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A Walt Disney Animated Film
88 minutes
Principal Cast
Tony Goldwyn
Wayne Knight
Brian Blessed
Nigel Hawthorne
Alex D. Linz
Young Tarzan
Glenn Close
Minnie Driver
Lance Henriksen
Rosie O'Donnell
Ratings are based on a four star system.
One star means that the commercials are more entertaining than the viewing.
Two stars watch if you have nothing better to do.
Three stars is good solid entertainment.
Four stars means you never dreamed viewing could be this good.
Past Feature Reviews
A review by Rick Norwood

In 1912 Edgar Rice Burroughs wrote a novel titled Tarzan of the Apes. Creators inspired by Burroughs have tried to capture Tarzan on film, on radio and television, and in comic books and comic strips. The Disney Tarzan (****) is the most successful attempt to date.

The appeal is almost entirely visual. It would, I think, be improved by watching it dubbed into a language I do not understand, such as Russian or Japanese. From the first frame, a sailing ship in flames captures your imagination. To see Tarzan travel through the jungle like a skateboarder in the wilds of the Bronx or a surfer on a sea of trees is pure joy. Like Star Wars: The Phantom Menace, the music and pictures carry the story. Words are largely superfluous or intrusive. Perhaps in the 21st century, film will move further from drama and closer to opera.

Is it too late to save Tarzan? There were only a handful of people in the theatre on opening day. Too many bad Tarzan movies in the past, combined with the embarrassment we feel today about a White hero in Africa, may have killed any hope of popular success. But that does not keep us from delighting in the last(?) best Tarzan movie of them all, and the best Disney animation since The Hunchback of Notre Dame.

Critics are comparing Tarzan to Disney's last big success, The Lion King, but the resemblance is superficial. The Lion King is pure children's story. In Tarzan, the children's elements, such as the funny elephants borrowed from The Jungle Book or the heavy handed anachronism of the animal's conversations, are intrusive, in the same way that the "cute" gargoyles in Hunchback were intrusive. They are a concession to the need for toys and tie-ins with fast food. The real story is savage and romantic.

Jane is delightful, the first Jane since Maureen O'Sullivan we can believe Tarzan would really fall in love with. The battle with the leopard is a high point. Jane's father, Professor Porter, is exactly as Burroughs pictured him, only not quite as silly. Less successful is the villain, Clayton. Burroughs knew that the most a villain can do is throw obstacles in Tarzan's path, and pitted Tarzan against nature. No mere villain is a match for Tarzan in a fight.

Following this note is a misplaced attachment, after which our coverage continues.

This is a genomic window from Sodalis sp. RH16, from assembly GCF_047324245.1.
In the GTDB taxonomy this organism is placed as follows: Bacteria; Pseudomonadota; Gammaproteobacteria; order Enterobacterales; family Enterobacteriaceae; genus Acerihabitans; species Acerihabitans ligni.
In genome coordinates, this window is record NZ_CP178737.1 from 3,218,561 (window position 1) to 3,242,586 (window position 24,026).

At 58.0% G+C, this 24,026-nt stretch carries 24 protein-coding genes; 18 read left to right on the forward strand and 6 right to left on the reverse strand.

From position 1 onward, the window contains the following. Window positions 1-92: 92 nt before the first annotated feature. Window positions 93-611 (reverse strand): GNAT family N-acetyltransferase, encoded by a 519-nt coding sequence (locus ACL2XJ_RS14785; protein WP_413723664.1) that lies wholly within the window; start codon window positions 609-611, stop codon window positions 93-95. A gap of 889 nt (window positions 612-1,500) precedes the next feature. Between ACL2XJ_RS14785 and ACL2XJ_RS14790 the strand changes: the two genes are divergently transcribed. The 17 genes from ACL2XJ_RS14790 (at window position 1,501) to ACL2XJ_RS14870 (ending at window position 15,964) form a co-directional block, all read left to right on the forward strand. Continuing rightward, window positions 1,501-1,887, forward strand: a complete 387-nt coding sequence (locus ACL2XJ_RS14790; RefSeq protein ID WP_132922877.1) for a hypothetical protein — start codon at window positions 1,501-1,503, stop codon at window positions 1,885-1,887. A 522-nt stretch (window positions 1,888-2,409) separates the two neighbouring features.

Tarzan of the Apes was written when Burroughs still had the idea that a writer was a person who used a lot of fancy words. Burroughs got better at writing as the years went by, (though he never could write dialogue). The middle Tarzan books -- Tarzan the Untamed, Tarzan the Terrible, and especially Jungle Tales of Tarzan and Tarzan at the Earth's Core -- are the best.

The Disney Tarzan has taken some liberties with the text. The opening has been dramatically shortened. The cabin by the sea has been replaced by the Johnny Weissmuller treehouse. Sabor is a leopard rather than a lioness. (In the magazine version of the original novel, Sabor was a tiger. Burroughs didn't find out until later that there are no tigers in Africa. The movie makes an in-joke reference to this bit of trivia when some elephants argue about whether piranha are native to Africa.) The apes have been turned into gorillas, Tantor into comic relief. The character Tublat, Kala's mate, has been combined with Kerchak, king of the apes. Terkoz has been shortened to Terk. Clayton is no longer Tarzan's cousin and Jane's betrothed. And the final conflict is now over captive apes rather than pirate treasure. The ending is completely different. The ending of the book is better.

It says something about adaptations that, in spite of all these changes, this movie is much closer to the book than any of the others. At least it treats the original with respect.

Tarzan has been adapted many times. By and large, the comic books and strips, and even the 1950s radio program, are better than the movie and television versions. Television in particular has fixed the image of Tarzan the Tree Hugger in the public mind. Probably the best Tarzan adaptation prior to this one was the comic strip by Russ Manning. Films have always fallen short, because Tarzan's jungle, like John Carter's Mars, is a fantasy world impossible to capture on film. In Disney's Tarzan, some very gifted artists have made a valiant attempt.

Like Hunchback, this is a great movie that would have been even greater if the forces of political correctness and commercialism had not been arrayed against it. It fights against them, but is unable to overcome them entirely. Burroughs' Tarzan is a naked savage who kills to survive in a savage world. Try to film that in 1999.

But the Disney Tarzan succeeds in capturing Burroughs' mythic hero, fantasy setting, and larger than life romance, and is true to Burroughs' main theme of noble beasts and brutal men.

Copyright © 1999 by Rick Norwood

Rick Norwood is a mathematician and writer whose small press publishing house, Manuscript Press, has published books by Hal Clement, R.A. Lafferty, and Hal Foster. He is also the editor of Comics Revue Monthly, which publishes such classic comic strips as Flash Gordon, Sky Masters, Modesty Blaise, Tarzan, Odd Bodkins, Casey Ruggles, The Phantom, Gasoline Alley, Krazy Kat, Alley Oop, Little Orphan Annie, Barnaby, Buz Sawyer, and Steve Canyon.

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